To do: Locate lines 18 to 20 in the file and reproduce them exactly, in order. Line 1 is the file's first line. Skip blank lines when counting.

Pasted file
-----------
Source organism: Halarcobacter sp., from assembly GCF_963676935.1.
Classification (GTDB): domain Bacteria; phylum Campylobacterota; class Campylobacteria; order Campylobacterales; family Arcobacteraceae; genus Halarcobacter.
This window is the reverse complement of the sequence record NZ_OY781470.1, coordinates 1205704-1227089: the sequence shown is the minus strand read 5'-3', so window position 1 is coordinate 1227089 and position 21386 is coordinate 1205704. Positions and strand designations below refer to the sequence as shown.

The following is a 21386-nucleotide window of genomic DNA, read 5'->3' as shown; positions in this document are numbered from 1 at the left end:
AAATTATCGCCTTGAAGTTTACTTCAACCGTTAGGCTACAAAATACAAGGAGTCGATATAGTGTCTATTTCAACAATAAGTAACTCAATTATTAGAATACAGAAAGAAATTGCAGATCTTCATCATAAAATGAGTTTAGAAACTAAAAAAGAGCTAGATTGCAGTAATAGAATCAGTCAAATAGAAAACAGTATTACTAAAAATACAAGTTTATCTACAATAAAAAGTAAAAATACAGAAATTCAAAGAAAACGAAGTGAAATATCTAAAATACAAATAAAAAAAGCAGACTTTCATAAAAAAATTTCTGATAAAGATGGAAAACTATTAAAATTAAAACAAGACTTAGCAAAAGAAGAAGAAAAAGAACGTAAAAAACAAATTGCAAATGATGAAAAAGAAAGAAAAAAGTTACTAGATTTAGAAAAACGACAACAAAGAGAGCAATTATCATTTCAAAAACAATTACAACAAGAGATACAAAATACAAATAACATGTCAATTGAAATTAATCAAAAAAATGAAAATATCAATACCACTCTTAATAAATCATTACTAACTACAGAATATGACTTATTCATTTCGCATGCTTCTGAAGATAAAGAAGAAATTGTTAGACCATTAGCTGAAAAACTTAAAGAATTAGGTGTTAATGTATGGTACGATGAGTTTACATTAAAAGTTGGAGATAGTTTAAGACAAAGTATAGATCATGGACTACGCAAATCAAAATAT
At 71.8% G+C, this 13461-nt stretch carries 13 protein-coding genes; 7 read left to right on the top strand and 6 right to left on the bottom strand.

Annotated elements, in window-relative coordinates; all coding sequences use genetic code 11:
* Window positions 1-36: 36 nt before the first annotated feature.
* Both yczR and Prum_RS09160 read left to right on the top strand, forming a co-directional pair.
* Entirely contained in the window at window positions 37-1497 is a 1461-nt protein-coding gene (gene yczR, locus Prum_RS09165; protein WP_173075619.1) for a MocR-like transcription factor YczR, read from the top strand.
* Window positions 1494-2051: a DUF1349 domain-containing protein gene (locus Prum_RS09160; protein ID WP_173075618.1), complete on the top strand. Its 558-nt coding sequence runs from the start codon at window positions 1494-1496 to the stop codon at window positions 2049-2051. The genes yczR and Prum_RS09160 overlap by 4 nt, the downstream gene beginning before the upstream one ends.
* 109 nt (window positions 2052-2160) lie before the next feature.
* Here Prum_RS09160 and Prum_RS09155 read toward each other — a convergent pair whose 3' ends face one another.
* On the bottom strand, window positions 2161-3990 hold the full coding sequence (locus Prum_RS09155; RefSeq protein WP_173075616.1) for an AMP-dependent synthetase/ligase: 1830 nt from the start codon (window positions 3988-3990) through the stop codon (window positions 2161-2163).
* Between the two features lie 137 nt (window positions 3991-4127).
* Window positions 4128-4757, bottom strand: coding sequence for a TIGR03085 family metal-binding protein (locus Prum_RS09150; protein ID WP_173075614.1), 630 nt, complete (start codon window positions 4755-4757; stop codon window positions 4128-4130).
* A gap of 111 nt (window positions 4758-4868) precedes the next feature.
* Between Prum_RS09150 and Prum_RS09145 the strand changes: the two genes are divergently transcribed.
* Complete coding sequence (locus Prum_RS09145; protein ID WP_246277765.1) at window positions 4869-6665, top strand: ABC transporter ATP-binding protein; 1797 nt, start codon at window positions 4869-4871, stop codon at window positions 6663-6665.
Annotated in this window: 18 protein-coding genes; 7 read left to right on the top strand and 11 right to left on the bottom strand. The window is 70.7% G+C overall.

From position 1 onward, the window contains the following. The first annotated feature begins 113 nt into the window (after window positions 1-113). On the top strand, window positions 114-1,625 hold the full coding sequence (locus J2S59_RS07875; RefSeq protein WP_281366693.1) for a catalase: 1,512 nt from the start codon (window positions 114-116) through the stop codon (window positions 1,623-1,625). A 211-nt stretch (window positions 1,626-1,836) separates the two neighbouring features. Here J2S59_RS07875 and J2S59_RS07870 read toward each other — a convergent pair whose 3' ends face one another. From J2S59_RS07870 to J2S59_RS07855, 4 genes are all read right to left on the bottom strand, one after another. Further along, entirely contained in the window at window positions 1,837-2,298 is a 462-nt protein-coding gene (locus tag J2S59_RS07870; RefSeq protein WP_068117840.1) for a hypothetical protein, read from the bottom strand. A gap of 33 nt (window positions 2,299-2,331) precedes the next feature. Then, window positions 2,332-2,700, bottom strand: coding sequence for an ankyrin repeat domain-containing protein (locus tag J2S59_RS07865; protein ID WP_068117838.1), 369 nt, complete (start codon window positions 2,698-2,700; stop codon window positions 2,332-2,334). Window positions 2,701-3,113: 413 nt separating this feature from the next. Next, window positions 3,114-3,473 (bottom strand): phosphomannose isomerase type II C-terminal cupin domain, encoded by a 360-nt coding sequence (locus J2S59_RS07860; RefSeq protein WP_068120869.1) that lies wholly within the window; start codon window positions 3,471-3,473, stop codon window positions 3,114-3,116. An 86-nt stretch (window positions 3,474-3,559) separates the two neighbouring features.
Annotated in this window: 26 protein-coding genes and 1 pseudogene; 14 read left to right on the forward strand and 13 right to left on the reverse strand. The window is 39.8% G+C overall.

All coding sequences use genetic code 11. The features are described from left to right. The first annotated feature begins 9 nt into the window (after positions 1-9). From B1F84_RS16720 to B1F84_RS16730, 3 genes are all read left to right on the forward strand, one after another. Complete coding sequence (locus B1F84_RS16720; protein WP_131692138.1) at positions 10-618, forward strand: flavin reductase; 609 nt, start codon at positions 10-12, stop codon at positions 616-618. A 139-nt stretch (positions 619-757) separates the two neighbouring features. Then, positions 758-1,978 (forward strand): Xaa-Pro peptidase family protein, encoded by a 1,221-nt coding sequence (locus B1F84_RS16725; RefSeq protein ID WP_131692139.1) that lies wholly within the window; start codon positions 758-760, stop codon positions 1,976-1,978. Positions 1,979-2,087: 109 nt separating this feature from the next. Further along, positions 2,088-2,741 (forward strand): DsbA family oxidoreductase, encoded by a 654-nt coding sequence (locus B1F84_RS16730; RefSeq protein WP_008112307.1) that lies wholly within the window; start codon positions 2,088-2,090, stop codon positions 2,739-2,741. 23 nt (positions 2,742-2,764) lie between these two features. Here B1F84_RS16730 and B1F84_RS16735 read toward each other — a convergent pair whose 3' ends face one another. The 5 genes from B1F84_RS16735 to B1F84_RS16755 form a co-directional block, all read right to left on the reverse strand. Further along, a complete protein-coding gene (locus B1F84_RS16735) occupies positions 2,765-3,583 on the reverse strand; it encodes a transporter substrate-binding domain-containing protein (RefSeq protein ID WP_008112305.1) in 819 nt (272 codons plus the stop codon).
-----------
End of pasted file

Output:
* Between Prum_RS09150 and Prum_RS09145 the strand changes: the two genes are divergently transcribed.
* Complete coding sequence (locus Prum_RS09145; protein ID WP_246277765.1) at window positions 4869-6665, top strand: ABC transporter ATP-binding protein; 1797 nt, start codon at window positions 4869-4871, stop codon at window positions 6663-6665.
Annotated in this window: 18 protein-coding genes; 7 read left to right on the top strand and 11 right to left on the bottom strand. The window is 70.7% G+C overall.